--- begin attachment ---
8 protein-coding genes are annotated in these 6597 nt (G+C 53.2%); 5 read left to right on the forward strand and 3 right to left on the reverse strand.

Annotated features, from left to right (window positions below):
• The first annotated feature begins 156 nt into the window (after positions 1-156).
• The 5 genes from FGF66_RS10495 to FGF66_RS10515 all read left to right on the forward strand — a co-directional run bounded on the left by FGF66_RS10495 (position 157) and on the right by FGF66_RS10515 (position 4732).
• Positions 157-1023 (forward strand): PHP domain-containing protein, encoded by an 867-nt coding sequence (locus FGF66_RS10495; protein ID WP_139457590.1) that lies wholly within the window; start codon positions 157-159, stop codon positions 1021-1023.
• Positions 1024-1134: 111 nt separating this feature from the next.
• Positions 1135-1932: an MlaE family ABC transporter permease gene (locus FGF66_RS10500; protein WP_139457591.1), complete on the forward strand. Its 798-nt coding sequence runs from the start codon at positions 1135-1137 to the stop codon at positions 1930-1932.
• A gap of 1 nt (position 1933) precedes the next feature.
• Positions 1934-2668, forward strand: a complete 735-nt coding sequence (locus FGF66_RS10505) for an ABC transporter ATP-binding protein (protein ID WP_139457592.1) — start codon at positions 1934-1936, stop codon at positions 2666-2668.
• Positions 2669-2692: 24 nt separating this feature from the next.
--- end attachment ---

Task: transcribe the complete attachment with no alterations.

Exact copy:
8 protein-coding genes are annotated in these 6597 nt (G+C 53.2%); 5 read left to right on the forward strand and 3 right to left on the reverse strand.

Annotated features, from left to right (window positions below):
• The first annotated feature begins 156 nt into the window (after positions 1-156).
• The 5 genes from FGF66_RS10495 to FGF66_RS10515 all read left to right on the forward strand — a co-directional run bounded on the left by FGF66_RS10495 (position 157) and on the right by FGF66_RS10515 (position 4732).
• Positions 157-1023 (forward strand): PHP domain-containing protein, encoded by an 867-nt coding sequence (locus FGF66_RS10495; protein ID WP_139457590.1) that lies wholly within the window; start codon positions 157-159, stop codon positions 1021-1023.
• Positions 1024-1134: 111 nt separating this feature from the next.
• Positions 1135-1932: an MlaE family ABC transporter permease gene (locus FGF66_RS10500; protein WP_139457591.1), complete on the forward strand. Its 798-nt coding sequence runs from the start codon at positions 1135-1137 to the stop codon at positions 1930-1932.
• A gap of 1 nt (position 1933) precedes the next feature.
• Positions 1934-2668, forward strand: a complete 735-nt coding sequence (locus FGF66_RS10505) for an ABC transporter ATP-binding protein (protein ID WP_139457592.1) — start codon at positions 1934-1936, stop codon at positions 2666-2668.
• Positions 2669-2692: 24 nt separating this feature from the next.